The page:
How to Start a BioTech Startup: The Ultimate Guide

start a biotech startup

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The hardest part of any startup venture is taking the first step. But if you’ve got a guide on how to start a biotech startup like this, then it’ll only get easier from here. In fact, we already have an article on how to build a biotech startup that we highly suggest you read, too. 

If you aspire to be included in the list of successful biotech startups, then grab your note-taking tools, and let’s get started.

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Starting in Biotech

Getting your startup inside the $627.63 billion-worth biotech industry will be no easy feat but having a solid foundation should help you and your biotech startup withstand the pressure of the competition quite well. 

Knowledge about preclinical drug development, patents, cost of research, and company structure is fundamental to your biotech startup. Let’s have a closer look at all these components. 


Introduction to Preclinical Drug Development

Preclinical, as the term implies, means that the tasks need to be carried out before the actual clinical trials on both animals and humans commence. It can be said that if you fail to plan the preclinical preparations, then you might not be able to move forward to the next steps in building your biotech startup. 

There are four core steps in the process of preclinical drug development.

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1. Target identification.

What will be the target molecule or biological component of your drug?

2. Mechanism determination.

How does your drug work? How will it be absorbed, distributed, metabolized, and excreted by the body? Here’s where you should dive deeper into pharmacokinetics.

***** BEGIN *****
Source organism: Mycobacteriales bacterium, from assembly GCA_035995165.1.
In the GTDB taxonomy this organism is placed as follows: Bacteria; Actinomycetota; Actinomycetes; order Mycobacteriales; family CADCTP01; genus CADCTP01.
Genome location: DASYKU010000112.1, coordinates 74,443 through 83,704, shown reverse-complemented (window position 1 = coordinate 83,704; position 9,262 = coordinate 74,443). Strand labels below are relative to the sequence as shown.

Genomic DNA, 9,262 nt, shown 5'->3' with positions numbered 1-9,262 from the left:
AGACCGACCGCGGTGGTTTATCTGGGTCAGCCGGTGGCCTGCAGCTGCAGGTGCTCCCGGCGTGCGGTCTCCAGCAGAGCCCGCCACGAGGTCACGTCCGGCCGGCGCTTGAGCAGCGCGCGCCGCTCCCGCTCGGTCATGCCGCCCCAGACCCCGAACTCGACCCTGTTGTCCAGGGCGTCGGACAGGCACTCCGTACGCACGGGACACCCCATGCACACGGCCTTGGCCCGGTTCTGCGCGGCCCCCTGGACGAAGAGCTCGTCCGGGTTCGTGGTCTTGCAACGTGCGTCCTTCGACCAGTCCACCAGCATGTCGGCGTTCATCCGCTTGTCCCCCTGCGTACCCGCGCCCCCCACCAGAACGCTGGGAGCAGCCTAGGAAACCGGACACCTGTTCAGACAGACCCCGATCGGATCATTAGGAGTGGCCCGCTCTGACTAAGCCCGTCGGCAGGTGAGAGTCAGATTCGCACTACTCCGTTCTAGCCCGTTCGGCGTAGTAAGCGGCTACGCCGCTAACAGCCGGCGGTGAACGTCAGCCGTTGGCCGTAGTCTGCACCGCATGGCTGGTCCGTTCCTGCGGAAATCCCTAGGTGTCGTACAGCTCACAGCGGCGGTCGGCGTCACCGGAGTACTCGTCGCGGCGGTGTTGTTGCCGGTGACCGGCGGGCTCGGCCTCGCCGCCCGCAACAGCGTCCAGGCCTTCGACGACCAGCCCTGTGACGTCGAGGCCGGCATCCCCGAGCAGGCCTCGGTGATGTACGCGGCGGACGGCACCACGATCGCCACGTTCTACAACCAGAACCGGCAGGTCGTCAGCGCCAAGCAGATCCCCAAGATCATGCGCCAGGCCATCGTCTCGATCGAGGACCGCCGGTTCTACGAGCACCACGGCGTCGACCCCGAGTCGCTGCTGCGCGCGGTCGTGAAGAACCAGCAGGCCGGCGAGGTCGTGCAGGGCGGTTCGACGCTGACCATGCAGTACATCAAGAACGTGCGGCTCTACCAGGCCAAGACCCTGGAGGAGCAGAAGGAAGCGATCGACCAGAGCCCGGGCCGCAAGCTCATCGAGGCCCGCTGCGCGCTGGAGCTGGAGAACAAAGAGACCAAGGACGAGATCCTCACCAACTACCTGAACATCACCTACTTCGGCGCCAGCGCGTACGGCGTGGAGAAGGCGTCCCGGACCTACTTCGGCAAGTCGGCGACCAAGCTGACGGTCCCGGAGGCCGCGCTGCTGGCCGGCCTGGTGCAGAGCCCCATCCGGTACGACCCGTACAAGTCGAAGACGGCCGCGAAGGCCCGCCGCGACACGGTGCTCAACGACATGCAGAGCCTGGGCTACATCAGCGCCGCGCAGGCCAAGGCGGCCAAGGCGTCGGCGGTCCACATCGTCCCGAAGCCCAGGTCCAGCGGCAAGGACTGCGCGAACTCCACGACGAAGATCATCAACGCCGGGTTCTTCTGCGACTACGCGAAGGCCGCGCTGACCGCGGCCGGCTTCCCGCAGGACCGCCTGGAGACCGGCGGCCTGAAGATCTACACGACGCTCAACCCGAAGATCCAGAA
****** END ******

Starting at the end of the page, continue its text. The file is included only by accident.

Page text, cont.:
3. Efficacy evaluation.

After determining the drug’s movement inside the body, the next thing to zero in on is the efficacy of the drug. How will you carry the evaluation once you’re given the go signal? This is when you should come up with a well-studied experimental design for the clinical trials.

4. Commercial viability assessment.

Besides the drug’s safety, efficacy, and mode of administration, you should also provide an initial assessment of its performance in the market. What would be your selling price, estimated profit margin, and competition score? 

Of course, there’s so much science going on in each of the steps in preclinical drug development. This is why it’s critical for you to secure funding based on your team’s current skill set and available resources. A complete laboratory is very conducive to increasing the productivity of scientific professionals. 

Life Science Patents

Like filing a US patent for a utility, design, or plant, outputs in the field of life science are also worth intellectual property protection. Such life science patents include drugs, bioresearch tools, and medical devices, to name a few.

Cost of Science

Research costs a lot of money. Technology businesses allot anywhere between 3.5 to 7 percent of their revenues to research and development (RnD). This might not seem like a lot to some. But for startup companies, this number is already a significant portion of their budget. So, if nothing comes out of the RnD, that would be a pitiful waste of money.

This is why you have to plan the preclinical drug development process carefully. Expect re-runs of the trials, changes in formulations, and other laboratory needs to fund on top of the capital outlay. This could use up more than half of the funding you’ve secured to start your biotech company. 

Applying for life science patents will also cost you money, so you’ll also need to set aside a budget for this step. We highly recommend that you read about what pre-seed and series funding are for you to have a better idea of what to expect. These can help you get more resources to keep your biotech startup afloat until you have a drug to introduce to the market. 

Company Structure

Some tech startups can run and develop a minimum viable product with a small team of five members. But biotech startups tend to have more members, with scientific learners comprising a specific subgroup in the team, along with other professionals from different fields that perform definite functions in the company. 

  1. Chief Executive Officer. Handles the overall operations of the biotech startup. 
  2. Operations and Management Team. Includes the human resources, accounting, logistics, marketing, and other administrative personnel. 
  3. Project Management Team. Creates the timeline, ensures that everything’s running on schedule, and prepares contingency plans for unforeseen events during the project execution.
  4. Regulations and External Affairs Team. In charge of filing patents, applications to the US Food and Drug Administration, and other external requirements for drug development.